Scientists at Brigham and Women's Hospital (BWH) have developed a scalable, next-generation platelet bioreactor to generate fully functional human platelets in vitro. The work is a major biomedical advancement that will help address blood transfusion needs worldwide.
The bioreactor—a device that mimics a biological environment to carry out a reaction on an industrial scale—uses biologically inspired engineering to fully integrate the major components of bone marrow, modeling both its composition and blood flow characteristics. The microfluidic platelet bioreactor recapitulates features such as bone marrow stiffness, extracellular matrix composition, micro-channel size, and blood flow stability under high-resolution live-cell microscopy to make human platelets.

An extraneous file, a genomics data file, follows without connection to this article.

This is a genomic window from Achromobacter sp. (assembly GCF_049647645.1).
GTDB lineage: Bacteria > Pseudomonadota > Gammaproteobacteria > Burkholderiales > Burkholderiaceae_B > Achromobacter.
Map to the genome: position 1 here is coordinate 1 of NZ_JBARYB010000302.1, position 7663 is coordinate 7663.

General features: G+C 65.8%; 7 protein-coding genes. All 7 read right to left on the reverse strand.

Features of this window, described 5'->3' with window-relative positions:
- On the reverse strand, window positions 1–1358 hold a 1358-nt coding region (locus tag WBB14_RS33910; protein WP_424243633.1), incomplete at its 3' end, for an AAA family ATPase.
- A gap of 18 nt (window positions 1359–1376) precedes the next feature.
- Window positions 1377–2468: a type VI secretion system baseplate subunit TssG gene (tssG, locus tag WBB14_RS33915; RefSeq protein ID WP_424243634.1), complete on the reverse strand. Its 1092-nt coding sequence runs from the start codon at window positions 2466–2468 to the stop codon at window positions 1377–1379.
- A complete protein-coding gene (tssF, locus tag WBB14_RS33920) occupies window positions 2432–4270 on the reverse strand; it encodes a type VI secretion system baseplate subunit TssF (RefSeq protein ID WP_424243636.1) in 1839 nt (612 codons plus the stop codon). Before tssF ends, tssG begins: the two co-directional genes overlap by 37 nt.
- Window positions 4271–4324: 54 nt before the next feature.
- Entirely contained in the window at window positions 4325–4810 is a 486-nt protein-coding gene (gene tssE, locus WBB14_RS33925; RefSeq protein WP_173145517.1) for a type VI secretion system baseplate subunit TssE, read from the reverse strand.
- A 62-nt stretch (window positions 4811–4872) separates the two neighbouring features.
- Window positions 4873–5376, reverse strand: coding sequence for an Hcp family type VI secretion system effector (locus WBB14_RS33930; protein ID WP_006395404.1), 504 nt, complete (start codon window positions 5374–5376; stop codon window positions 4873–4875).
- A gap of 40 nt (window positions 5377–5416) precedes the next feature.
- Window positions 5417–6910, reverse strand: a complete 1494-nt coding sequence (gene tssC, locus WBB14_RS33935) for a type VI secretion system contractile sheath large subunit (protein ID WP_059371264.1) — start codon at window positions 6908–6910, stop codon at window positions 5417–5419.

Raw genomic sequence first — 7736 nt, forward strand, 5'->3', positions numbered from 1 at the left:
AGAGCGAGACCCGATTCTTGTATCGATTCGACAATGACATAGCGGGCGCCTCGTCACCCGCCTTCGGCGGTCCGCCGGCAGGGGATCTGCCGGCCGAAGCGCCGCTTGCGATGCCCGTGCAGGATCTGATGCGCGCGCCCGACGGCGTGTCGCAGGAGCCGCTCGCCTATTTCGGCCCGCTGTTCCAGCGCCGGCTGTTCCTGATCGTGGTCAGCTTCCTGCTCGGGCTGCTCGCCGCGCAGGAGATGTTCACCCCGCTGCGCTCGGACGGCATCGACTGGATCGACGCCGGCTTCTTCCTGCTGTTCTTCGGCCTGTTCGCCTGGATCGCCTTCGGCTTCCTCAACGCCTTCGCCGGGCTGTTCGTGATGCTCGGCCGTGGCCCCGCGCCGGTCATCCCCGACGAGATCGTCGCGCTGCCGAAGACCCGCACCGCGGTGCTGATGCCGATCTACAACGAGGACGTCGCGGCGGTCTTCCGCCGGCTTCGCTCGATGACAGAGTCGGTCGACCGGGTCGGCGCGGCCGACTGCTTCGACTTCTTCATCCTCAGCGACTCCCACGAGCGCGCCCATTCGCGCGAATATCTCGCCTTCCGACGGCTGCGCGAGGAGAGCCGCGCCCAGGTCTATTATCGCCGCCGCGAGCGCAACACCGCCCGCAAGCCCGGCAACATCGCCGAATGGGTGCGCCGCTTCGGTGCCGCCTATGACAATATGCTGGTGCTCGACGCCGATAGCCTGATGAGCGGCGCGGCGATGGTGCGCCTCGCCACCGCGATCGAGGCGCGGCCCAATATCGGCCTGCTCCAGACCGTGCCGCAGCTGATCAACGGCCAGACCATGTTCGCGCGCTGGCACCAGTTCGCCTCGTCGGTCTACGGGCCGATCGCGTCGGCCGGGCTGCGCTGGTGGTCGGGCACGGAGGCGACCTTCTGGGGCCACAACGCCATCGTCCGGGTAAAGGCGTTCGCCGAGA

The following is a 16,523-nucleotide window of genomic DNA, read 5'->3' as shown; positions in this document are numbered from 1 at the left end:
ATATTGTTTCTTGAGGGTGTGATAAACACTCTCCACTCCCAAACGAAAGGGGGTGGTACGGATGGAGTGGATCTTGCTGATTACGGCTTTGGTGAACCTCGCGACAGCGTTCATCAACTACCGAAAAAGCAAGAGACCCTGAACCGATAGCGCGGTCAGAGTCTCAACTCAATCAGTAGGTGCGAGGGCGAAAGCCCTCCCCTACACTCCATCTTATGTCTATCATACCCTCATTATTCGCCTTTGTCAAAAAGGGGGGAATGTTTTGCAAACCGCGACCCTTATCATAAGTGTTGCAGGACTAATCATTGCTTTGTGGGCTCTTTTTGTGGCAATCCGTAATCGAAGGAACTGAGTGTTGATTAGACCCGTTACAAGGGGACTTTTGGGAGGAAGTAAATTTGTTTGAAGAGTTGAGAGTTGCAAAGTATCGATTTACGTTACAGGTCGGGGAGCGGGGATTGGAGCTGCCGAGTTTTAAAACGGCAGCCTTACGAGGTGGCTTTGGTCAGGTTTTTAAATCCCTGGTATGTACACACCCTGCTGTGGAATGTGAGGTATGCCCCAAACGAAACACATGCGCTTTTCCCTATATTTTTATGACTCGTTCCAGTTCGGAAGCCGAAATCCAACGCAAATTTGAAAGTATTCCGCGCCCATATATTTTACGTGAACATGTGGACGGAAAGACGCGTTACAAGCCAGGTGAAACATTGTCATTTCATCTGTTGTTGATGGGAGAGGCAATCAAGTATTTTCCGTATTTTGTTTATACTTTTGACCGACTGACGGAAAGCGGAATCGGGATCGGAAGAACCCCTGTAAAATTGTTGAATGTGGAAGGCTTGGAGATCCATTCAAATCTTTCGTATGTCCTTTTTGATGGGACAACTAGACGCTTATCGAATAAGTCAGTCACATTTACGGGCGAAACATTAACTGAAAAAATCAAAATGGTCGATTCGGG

Application of shear forces of blood flow in the bioreactor triggered a dramatic increase in platelet initiation from 10 percent to 90 percent, leading to functional human platelets.
Scientists successfully generate human platelets using next-generation bioreactor
Image credits: science magazine
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